Browse Publications Technical Papers 2020-01-0618

Comparison and Evaluation of Engine Wear, Performance, NOx Reduction and Nano Particle Emission of Diesel, Karanja and Jatropha Oil Methyl Ester Biodiesel in a Military720 kW, heavy duty CIDI Engine Applying EGR with Turbo Charging 2020-01-0618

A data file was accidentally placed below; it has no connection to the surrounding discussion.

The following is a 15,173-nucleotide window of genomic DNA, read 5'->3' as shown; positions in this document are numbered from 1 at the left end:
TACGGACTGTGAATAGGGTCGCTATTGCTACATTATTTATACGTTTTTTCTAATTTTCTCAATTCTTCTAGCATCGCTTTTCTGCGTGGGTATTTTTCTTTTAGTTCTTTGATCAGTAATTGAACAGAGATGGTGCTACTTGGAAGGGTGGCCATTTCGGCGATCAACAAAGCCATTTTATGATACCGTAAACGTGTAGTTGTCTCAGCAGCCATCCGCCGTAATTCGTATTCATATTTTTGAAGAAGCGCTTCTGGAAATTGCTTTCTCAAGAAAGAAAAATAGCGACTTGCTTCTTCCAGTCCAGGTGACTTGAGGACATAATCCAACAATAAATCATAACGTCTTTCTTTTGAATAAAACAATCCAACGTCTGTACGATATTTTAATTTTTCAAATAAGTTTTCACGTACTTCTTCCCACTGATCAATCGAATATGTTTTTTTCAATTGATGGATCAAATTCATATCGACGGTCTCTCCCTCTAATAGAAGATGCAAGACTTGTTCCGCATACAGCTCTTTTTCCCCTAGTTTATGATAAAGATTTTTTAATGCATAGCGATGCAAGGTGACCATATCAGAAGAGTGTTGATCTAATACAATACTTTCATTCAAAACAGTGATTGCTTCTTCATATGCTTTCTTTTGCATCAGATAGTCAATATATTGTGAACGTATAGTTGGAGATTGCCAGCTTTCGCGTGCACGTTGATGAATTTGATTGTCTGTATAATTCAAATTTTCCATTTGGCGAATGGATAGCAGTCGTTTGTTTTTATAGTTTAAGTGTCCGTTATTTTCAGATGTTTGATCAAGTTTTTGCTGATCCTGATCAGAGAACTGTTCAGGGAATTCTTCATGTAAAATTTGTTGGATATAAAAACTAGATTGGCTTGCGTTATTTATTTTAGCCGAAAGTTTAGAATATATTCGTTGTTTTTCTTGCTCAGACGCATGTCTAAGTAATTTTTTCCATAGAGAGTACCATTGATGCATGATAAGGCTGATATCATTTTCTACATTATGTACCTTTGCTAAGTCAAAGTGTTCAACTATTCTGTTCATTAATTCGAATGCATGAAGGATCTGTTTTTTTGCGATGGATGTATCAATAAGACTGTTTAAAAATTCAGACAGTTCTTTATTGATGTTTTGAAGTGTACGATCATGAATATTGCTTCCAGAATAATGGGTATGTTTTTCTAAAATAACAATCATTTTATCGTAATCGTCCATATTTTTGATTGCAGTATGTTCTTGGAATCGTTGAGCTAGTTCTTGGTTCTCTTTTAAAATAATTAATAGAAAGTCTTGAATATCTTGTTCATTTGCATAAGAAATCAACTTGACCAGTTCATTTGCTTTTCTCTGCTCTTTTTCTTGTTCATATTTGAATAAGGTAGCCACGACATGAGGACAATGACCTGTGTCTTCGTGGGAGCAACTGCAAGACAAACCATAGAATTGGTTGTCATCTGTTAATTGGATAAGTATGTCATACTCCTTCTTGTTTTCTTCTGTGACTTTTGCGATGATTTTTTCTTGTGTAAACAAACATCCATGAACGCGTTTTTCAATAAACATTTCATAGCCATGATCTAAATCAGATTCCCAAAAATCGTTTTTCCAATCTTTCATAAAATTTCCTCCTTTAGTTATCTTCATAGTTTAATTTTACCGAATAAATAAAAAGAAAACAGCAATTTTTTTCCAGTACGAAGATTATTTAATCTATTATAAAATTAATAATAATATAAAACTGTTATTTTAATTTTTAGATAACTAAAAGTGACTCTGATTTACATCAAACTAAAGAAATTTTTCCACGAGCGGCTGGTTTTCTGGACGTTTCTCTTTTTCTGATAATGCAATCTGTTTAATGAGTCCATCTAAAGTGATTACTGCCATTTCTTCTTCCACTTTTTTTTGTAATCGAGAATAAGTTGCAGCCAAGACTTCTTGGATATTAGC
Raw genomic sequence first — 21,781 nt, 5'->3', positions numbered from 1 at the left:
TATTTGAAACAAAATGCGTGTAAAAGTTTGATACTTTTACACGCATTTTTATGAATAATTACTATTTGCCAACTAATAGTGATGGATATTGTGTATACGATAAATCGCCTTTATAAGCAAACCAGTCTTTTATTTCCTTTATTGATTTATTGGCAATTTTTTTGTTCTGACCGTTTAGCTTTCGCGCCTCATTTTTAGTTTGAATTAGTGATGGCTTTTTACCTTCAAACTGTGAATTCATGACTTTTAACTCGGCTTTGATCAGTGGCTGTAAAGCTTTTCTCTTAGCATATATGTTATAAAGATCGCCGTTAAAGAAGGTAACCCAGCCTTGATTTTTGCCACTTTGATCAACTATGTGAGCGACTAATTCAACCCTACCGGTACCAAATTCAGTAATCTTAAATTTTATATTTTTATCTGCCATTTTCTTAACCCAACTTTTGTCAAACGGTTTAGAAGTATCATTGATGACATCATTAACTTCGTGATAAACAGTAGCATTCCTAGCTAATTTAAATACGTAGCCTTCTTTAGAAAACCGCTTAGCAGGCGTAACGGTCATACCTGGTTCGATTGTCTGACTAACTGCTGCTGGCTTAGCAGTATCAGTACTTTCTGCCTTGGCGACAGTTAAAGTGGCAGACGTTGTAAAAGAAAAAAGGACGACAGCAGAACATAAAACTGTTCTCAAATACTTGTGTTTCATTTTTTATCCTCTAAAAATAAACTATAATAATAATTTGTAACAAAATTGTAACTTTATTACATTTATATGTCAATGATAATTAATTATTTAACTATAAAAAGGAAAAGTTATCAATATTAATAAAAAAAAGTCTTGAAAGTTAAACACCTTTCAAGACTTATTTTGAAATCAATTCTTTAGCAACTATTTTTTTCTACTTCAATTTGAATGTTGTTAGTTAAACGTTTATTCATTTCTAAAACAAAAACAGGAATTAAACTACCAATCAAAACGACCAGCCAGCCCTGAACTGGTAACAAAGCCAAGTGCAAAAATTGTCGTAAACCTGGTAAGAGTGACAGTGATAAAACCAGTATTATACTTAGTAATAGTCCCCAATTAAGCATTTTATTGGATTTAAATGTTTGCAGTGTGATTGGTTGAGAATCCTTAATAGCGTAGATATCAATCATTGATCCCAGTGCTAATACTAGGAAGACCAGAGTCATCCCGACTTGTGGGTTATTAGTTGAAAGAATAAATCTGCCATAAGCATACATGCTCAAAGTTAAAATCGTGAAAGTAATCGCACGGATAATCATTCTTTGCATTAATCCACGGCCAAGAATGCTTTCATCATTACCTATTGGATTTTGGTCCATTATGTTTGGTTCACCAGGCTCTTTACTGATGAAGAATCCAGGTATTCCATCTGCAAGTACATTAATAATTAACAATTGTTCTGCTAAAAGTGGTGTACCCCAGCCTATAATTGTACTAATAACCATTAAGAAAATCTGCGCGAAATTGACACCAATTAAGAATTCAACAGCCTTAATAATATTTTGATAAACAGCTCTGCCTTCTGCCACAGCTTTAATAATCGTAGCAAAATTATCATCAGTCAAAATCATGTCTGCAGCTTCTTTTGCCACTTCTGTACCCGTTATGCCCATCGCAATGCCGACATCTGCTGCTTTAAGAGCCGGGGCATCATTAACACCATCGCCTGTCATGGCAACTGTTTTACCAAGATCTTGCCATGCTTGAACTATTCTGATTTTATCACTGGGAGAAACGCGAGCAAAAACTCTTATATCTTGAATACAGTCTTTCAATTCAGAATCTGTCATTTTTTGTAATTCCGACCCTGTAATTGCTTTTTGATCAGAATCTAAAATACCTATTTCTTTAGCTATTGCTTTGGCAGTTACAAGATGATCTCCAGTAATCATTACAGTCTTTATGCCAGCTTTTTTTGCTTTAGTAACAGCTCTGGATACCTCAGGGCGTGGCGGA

Global warming, stringent pollution legislations and depletion of oil reserves have opened up an opportunity to research on bio fuels. Biodiesel can be produced from edible and non-edible vegetable oils, waste bio mass and animal fats. Biodiesel is a renewable, bio gradable, sulphur free, non-toxic, oxygenated and green alternative fuel. Karanja and Jatropha oils are non- edible vegetable oils. Karanja and Jatropha oil methyl ester biodiesels are prepared by the transesterification process, using methanol. Jatropha oil methyl ester (JOME) and Karanja oil methyl ester (KOME) biodiesels have comparable performance with low gaseous emission characteristics, except a higher NOx emission, in comparison to diesel fuel. Recent emission legislations also restrict nano particle emission in addition to particulate matter, due to their adverse impact on health. In the present study, performance, combustion, emissions of carbon monoxide (CO), unburnt hydrocarbon (UHC), oxides of nitrogen (NOx) and particulate matter (PM) including nano particle emission characteristics, along with engine wear, were compared for diesel, Karanja and Jatropha biodiesel by applying 12% exhaust gas recirculating (EGR) with turbo charging, in 12 cylinders, 720 kW, 38.8 liters heavy duty compression ignition diesel injection (CIDI) military diesel engine. Both Karanja and Jatropha biodiesel fuels exhibit the ASTM standard properties within acceptable limits. Engine was subjected to 100 hours endurance run tests. Lubricating oil samples were drawn from engine after a fixed interval of 20 hours of engine run for elemental analysis. Atomic absorption spectroscopy and ferrography tests were conducted for metal wear debris concentration analysis. To test metal wear of exposed cylinder liner, scanning electron microscopy was conducted. All wear tests were conducted with a new set of engine parts for all three test fuels. Metals wear were found lowered (9-27%) for both biodiesels fuelled engine. The engine performances were evaluated in terms of power, heat release rates, and brake specific fuel consumption (BSFC). Engine performance with both Karanja and Jatropha biodiesels were slightly lower (< 2-3%) than diesel fuel. Emissions performance of Karanja and Jatropha biodiesel were better (20-74%), including 20-24% lower NOx emission, along with lower total particulate number concentration, as compared to diesel fuel with 12% EGR rate.


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